Cleopatra the tortoise suffers from a painful disease that causes her shell to disintegrate; her new prosthetic one has been custom-made for her using 3D printing technology
newsCleopatra had been suffering from 'pyramiding'
News
people
Arts and Entertainment
Coachella and Lollapalooza festivals have both listed the selfie stick devices as “prohibited items”
music
Sport
Nigel Owens was targeted on Twitter because of his sexuality during the Six Nations finale between England and France earlier this month
rugbyReferee Nigel Owens on coming out, and homophobic Twitter abuse
  • Get to the point
2015 General Election
May2015

Poll of Polls

Latest stories from i100
Have you tried new the Independent Digital Edition apps?
Independent Dating
and  

By clicking 'Search' you
are agreeing to our
Terms of Use.

iJobs Job Widget
iJobs General

Recruitment Genius: Senior Web Designer / Front End Developer

£28000 - £32000 per annum: Recruitment Genius: This fast expanding web managem...

Ashdown Group: Trainee Consultant - Surrey / South West London

£22000 per annum + pension,bonus,career progression: Ashdown Group: An establi...

Ashdown Group: Trainee Consultant - Surrey/ South West London

£22000 per annum + pension,bonus,career progression: Ashdown Group: An establi...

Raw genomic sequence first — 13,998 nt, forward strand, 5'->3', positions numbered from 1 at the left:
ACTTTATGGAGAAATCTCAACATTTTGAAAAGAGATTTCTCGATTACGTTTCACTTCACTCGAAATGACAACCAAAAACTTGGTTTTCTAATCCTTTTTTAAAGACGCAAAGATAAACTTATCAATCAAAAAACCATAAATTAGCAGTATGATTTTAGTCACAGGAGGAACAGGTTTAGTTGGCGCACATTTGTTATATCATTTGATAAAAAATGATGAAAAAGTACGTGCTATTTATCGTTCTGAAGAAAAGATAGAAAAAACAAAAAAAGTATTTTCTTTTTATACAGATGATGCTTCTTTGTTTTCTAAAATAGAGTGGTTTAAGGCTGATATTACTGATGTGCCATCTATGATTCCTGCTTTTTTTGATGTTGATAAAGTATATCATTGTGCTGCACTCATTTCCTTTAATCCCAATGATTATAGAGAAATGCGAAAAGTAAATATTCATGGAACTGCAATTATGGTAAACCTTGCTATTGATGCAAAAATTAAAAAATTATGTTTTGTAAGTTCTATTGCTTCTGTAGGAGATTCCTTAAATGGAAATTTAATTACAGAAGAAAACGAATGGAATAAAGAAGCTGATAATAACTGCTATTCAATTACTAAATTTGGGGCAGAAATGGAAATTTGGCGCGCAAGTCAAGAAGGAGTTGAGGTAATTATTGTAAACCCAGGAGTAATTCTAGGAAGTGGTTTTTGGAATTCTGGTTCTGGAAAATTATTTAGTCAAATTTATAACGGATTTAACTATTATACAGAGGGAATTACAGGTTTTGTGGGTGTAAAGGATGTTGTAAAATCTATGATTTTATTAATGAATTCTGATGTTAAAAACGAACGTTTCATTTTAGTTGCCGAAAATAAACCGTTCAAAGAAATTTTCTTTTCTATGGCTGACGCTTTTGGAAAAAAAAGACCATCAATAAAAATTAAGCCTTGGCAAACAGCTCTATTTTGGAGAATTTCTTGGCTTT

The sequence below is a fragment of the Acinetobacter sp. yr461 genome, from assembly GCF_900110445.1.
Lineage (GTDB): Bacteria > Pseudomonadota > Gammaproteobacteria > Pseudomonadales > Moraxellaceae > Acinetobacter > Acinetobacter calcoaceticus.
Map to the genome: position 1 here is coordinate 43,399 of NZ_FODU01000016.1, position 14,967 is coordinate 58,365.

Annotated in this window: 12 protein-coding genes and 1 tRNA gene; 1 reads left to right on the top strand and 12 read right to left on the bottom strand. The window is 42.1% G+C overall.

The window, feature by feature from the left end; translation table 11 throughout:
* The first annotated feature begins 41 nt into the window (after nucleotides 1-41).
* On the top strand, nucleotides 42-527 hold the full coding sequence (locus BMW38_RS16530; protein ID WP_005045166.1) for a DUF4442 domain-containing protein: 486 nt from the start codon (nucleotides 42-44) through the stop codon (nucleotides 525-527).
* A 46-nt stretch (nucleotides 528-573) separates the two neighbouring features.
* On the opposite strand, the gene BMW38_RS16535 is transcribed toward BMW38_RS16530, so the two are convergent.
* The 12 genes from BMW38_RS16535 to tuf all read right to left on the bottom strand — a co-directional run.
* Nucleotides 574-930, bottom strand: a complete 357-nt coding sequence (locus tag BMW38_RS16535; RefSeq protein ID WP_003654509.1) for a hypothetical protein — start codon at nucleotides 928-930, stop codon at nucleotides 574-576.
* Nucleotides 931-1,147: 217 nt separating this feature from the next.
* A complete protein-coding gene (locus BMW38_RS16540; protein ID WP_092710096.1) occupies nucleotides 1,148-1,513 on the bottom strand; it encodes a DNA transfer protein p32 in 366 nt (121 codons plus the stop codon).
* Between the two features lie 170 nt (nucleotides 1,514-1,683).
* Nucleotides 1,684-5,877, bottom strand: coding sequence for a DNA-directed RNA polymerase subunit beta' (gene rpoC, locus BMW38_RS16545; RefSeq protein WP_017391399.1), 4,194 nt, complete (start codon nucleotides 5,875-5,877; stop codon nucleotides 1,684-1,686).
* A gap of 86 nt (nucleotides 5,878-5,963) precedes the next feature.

Ashdown Group: Recruitment Consultant / Account Manager - Surrey / SW London

£40000 per annum + realistic targets: Ashdown Group: A thriving recruitment co...

Day In a Page

No postcode? No vote

Floating voters

How living on a houseboat meant I didn't officially 'exist'
Louis Theroux's affable Englishman routine begins to wear thin

By Reason of Insanity

Louis Theroux's affable Englishman routine begins to wear thin
Power dressing is back – but no shoulderpads!

Power dressing is back

But banish all thoughts of Eighties shoulderpads
Spanish stone-age cave paintings 'under threat' after being re-opened to the public

Spanish stone-age cave paintings in Altamira 'under threat'

Caves were re-opened to the public
'I was the bookies’ favourite to be first to leave the Cabinet'

Vince Cable interview

'I was the bookies’ favourite to be first to leave the Cabinet'
Election 2015: How many of the Government's coalition agreement promises have been kept?

Promises, promises